Belle Northrup, “Art and Personality in Clothing Selection”: Part Two

Today, I will finally continue my series documenting the information in Belle Northrup’s 1936 article, “Art and Personality in Clothing Selection.”

Last post, I talked about how she saw yin and yang generally, and the examples she gave of yin and yang in nature. This time, I will share her examples of yin and yang in architecture, art, period dress, and music.

Pagodas, the “cusped arches of Moorish doorways,” the decorative walls and balustrades of the Alhambra, and the Taj Mahal’s marble carvings and delicate mosaics are all yin. So are “prim little green-shuttered cottages of New England.”

(Sources: 1, 2, 3, 4, 5)

Early Doric temples, the “massive columns of the Great Hall at Karnak in Egypt,” the masonry arches of Romanesque or Norman buildings, and the “white-pillared Georgian mansions of the [US] South” are all yang. Grain elevators of the prairies and modern industrial buildings lacking ornamentation are also yang.

(Sources: 1, 2, 3, 4, 5, 6)

Gothic cathedrals combine both yin and yang. Their “towering structure and vaulted heights” represent their yang, and their “slender pinnacles and lacelike carving” are yin.


In art, Botticelli’s fragile figures, da Vinci’s subtle and tender faces, and Marie Laurencin’s pale, child-like women are all yin. The use of color gives a general impression of gentleness and delicacy.

(Sources: 1, 2, 3)

Tintoretto, Rubens, Hals, and many modern artists use pigment in a very yang way.

(Sources: 1, 2, 3)

Painting in the Sung period blended yin with yang.


In early Greek sculpture, we see them in contrast to one another. An Ancient Greek dancer in bas relief is yin. “Juno, Hera of Samoa” is yang. Stone as a medium is essentially yang.

(Sources: 1, 2)

Egyptian queens and medieval women wore yang costumes, regal and dignified. The portals of Chartres have carved kings and queens of Judah in austere yang forms. Smaller carvings, such as this 14th-century “Virgin,” show this dignified costume in a yin way. The statue of Nefertiti is dressed in a yang way.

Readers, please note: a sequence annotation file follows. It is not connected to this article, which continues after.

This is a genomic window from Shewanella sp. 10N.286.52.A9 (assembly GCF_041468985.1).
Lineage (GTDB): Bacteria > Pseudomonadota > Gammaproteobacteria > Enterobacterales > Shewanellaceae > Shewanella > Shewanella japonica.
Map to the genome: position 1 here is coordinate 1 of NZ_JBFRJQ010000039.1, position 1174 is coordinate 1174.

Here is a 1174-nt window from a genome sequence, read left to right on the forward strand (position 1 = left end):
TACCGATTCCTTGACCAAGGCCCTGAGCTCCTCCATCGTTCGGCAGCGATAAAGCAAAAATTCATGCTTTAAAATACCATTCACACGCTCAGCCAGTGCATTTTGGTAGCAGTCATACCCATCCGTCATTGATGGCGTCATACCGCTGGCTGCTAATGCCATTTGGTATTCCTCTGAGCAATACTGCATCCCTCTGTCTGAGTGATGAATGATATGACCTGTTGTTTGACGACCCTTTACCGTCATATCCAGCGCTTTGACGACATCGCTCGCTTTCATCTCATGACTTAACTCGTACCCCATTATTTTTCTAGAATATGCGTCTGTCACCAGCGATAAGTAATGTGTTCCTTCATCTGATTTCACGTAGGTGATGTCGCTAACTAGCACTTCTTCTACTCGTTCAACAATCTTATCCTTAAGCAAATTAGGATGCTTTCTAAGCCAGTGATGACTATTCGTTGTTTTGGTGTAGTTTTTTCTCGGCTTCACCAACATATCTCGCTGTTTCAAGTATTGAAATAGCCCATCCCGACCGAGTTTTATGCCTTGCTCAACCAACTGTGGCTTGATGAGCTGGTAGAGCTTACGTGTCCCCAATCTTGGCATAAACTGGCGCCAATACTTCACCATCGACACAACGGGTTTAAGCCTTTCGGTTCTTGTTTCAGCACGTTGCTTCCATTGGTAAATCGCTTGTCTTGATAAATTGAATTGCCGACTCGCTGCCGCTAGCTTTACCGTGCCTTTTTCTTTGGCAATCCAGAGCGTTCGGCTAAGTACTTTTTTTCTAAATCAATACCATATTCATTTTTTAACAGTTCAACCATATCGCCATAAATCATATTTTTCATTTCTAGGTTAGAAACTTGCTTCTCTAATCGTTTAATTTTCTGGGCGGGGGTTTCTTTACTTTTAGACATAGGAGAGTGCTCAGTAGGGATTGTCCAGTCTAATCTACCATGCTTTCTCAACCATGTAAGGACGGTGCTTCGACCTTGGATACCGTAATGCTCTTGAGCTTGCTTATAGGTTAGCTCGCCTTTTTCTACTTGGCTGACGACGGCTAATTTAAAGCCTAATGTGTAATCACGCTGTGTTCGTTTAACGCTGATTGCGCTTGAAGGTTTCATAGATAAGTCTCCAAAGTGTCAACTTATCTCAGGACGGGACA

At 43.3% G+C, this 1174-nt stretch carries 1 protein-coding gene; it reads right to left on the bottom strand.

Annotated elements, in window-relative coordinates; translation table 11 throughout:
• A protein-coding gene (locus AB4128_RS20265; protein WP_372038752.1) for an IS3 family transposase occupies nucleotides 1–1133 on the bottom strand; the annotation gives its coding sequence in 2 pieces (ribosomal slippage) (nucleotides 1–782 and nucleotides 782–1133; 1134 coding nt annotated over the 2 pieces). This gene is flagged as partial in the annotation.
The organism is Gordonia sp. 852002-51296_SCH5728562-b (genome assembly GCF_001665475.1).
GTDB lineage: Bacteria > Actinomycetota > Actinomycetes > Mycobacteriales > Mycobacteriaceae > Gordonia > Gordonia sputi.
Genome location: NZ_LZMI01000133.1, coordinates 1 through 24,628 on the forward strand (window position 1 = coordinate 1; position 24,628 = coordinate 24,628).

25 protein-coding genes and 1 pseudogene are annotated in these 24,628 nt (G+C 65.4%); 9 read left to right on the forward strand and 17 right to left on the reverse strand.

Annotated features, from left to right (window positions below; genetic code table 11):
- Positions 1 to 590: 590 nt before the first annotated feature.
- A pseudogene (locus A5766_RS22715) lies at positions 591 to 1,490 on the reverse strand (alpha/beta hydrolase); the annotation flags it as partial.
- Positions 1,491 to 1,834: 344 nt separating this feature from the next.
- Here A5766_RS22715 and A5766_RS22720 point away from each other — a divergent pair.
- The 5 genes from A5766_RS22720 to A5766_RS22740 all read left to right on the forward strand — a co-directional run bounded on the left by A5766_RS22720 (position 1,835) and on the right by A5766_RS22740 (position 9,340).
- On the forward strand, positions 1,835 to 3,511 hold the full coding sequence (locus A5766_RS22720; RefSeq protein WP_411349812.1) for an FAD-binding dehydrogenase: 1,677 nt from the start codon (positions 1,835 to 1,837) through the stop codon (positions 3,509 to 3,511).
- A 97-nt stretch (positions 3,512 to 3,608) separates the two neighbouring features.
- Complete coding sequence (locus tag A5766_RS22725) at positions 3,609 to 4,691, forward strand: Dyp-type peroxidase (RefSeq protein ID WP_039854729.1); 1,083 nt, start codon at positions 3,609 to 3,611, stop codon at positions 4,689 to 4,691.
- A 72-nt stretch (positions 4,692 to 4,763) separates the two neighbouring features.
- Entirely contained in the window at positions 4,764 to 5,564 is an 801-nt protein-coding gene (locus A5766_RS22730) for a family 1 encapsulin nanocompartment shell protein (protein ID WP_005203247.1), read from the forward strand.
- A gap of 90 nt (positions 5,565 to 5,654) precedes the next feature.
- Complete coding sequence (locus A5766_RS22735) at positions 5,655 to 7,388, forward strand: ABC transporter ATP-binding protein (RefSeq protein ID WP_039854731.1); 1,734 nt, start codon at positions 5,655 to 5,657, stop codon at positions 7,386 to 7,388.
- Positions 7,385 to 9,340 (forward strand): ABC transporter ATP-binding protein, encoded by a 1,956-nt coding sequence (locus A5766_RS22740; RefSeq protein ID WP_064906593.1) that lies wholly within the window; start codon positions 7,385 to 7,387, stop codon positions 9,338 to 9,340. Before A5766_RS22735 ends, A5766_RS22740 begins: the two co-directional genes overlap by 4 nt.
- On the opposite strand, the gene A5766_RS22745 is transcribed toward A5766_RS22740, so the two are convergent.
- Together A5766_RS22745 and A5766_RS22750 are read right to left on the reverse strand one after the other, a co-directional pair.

(Sources: 1, 2, 3)

IMG_2025 (1)

Medieval women’s soft veils were yin in color texture, and so were Renaissance women’s hairstyles and the embroidered necklines of the late Renaissance. Yin began to predominate in the 19th century. Fichus, lace, ribbons, ruffled sleeves, bonnets, and “the short, full skirts of Marie Antoinette’s time gave to women more piquancy and delicacy than was possible in the days of Charlemagne.”

(Sources: 1, 2, 3)

Puritan dress was yang. Loyalists dressed in a yin way akin to the fashions in England and France.

(Sources: 1, 2)

In music, Debussy’s delicate strangeness is yin (listen) and the mighty sweep of a Beethoven movement is yang (listen). Chopin, Grieg, and MacDowell are yin, and Bach, Brahms, and Wagner are yang.

Graceful yachts are yin. Sturdy tugboats are yang. The Sheraton settee is yin, while the low-slung sofas of Northrup’s period are yang.

(Sources: 1, 2, 3, 4)

Next, I will cover yin and yang in women, featuring 1930s celebrity examples.

4 Comments on Belle Northrup, “Art and Personality in Clothing Selection”: Part Two

  1. Chiara
    February 14, 2015 at 10:17 pm

    Oh, fantastic post! I really enjoy your blog. Thinking about the different ways artists use pigment is a very interesting idea. Does Northrup say anything about where she places the Impressionists?

    One comment- I think that ‘Royalist’ painting is far later then Puritan, it’s a Reynolds, I think, so late 18th century.
    However, this portrait is maybe a good contemporary Yin contrast to 17th century Puritan styles :

    • stylesyntax
      February 14, 2015 at 11:03 pm

      Northrup wrote “Royalist,” but it’s probably better to use “Loyalist,” since it’s specific to the American Revolutionary War/Colonial era. The late 1700s time period is correct. I switched it to “loyalist” in the post to make it clearer, and changed the painting, because the one I had was actually an English woman.

      Everything Northrup mentions I put in the post. But I would certainly say that the Impressionists would be very, very yin (probably why I hate them:)). The idea of “painting light” is about as yin as you can get. Debussy is an Impressionist composer, so I think that whole entire movement is very yin.

  2. Chiara
    February 16, 2015 at 10:00 am

    Ha! You know, I’d completely forgotten this might have been referring to the American War for Independence, and thought it was the English Civil War…

    • stylesyntax
      February 16, 2015 at 2:53 pm

      Haha, no word on whether Roundheads were yin or yang!


Leave a Reply

Your email address will not be published. Required fields are marked *